• A bit about our currently nameless game company, and what we’re working on at the moment

      Hey everyone! I represent a game studio without a name, and the project we’re working on goes by the technical name of "CGDrone". I started writing this article earlier today, having tortured myself for ages with sketches, colours, algorithms and correcting bugs in rotations based on quaternions (the last one just about finished me off). You can probably understand I needed a break.

      I’ve often come across stories people have posted online about how they made their game, the difficulties they faced, and the result they achieved at the end. Likewise, our team has its own story, and I’d like to share a bit about it.

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    • Dagaz: A new Beginning

      • Translation
      It runs south and circles north, circling, circling to run with its wind
      And according to its circuits the wind returns;
      All the rivers run into the sea — and the sea does not overflow,
      To the place where the rivers run, — There they continue to run;

      The book of Ecclesiastes

      In 1998, a completely unique, for its time, application was developed that allows you to reduce the process of developing an abstract board game (or puzzle) to a small text description language, vaguely reminiscent of Lisp. This project was called Zillions of Games. It created a furor among fans of board games. Currently, over 2,000 applications have been created using this technology.
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    • More than a game: Mastering Mahjong with AI and machine learning

        Microsoft researchers have developed an artificial intelligence (AI) system that has taught itself the intricacies of Mahjong and can now match the skills of some of the world’s top players.

        The complex board game of chance, bluff, and strategy was invented in China thousands of years ago and remains a passionate pastime for millions of Asians today, with many dedicated competitors playing online.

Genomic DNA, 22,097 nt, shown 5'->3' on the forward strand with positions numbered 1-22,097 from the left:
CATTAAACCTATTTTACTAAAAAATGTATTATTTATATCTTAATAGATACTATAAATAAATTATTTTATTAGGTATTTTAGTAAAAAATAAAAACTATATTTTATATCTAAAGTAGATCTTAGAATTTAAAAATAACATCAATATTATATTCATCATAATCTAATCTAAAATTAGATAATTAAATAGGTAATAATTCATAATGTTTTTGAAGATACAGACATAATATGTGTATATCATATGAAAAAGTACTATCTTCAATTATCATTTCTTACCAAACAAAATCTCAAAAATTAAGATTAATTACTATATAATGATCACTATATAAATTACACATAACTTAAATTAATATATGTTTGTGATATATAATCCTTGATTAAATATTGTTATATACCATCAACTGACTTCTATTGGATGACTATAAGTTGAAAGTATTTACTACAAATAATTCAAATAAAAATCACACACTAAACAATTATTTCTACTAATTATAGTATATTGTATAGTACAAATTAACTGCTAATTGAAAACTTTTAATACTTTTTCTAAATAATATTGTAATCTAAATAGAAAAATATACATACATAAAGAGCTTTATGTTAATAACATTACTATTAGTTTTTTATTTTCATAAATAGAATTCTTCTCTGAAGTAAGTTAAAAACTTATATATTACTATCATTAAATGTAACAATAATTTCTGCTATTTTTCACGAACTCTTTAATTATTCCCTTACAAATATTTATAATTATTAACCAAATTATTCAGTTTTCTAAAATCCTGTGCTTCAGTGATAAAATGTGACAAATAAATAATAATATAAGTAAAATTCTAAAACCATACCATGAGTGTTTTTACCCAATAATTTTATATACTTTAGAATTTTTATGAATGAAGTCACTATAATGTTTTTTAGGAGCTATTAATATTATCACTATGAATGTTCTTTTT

Computers have learned to play Chess and another ancient Chinese game, Go, amid much fanfare in the past. But scientists at Microsoft Research (MSR) Asia see their achievement as far more than just a case of technology mastering yet another game.

        The researchers – who named their system Super Phoenix, or Suphx for short – developed a series of AI algorithmic breakthroughs to navigate the uncertain nature of Mahjong. With more work, these could potentially be applied in real situations to solve problems thrown up by unknown factors and random events.
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      • How to Catch a Cat with TLA+

          Many programmers struggle when using formal methods to solve problems within their programs, as those methods, while effective, can be unreasonably complex. To understand why this happens, let’s use the model checking method to solve a relatively easy puzzle:


          You’re in a hallway with seven doors on one side leading to seven rooms. A cat is hiding in one of these rooms. Your task is to catch the cat. Opening a door takes one step. If you guess the correct door, you catch the cat. If you do not guess the correct door, the cat runs to the next room.
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        • How a School in Puerto Rico Brings Chemistry to Life with Minecraft: Education Edition

            The San Juan Math, Science, and Technology center in Puerto Rico is using game-based learning to pave the way for a new level of engagement among their students. The institution is part of San Juan’s municipal education system and is recognized by Microsoft alongside a global community of other schools engaged in K-12 education transformation. The school decided to integrate Minecraft: Education Edition into their curriculum and have seen exciting results in STEM learning.

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          • Board game for learning the basics of electrical circuits. Why not?

              I made the “electric” designer of… cardboard. Alas, the project still remains at the prototype stage, not developing into an industrial “physical” look and is waiting for its time (and investor).

              But I decided to go further — once we started making cardboard, we’ll bring the situation to its logical conclusion — we’ll make a complete cardboard board game, but with an electric setting and a learning effect. There were a lot of options — starting from a simple “walker” and ending with Ameritrash from a zombie with electron movement and vicious short circuits and swollen capacitors.

              As a result, I decided to dwell on a logical abstract, since the schematics of electrical circuits are very suitable for it. Said and done — as a result of the first iteration, the game “Circuit” was born.

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